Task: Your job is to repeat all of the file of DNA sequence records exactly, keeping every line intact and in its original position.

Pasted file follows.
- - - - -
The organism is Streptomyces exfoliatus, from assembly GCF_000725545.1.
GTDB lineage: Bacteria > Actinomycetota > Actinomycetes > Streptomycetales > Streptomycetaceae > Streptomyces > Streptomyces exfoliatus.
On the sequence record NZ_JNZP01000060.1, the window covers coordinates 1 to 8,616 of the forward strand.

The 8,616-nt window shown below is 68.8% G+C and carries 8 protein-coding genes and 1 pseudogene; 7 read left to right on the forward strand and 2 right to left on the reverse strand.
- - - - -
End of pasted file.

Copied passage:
The organism is Streptomyces exfoliatus, from assembly GCF_000725545.1.
GTDB lineage: Bacteria > Actinomycetota > Actinomycetes > Streptomycetales > Streptomycetaceae > Streptomyces > Streptomyces exfoliatus.
On the sequence record NZ_JNZP01000060.1, the window covers coordinates 1 to 8,616 of the forward strand.

The 8,616-nt window shown below is 68.8% G+C and carries 8 protein-coding genes and 1 pseudogene; 7 read left to right on the forward strand and 2 right to left on the reverse strand.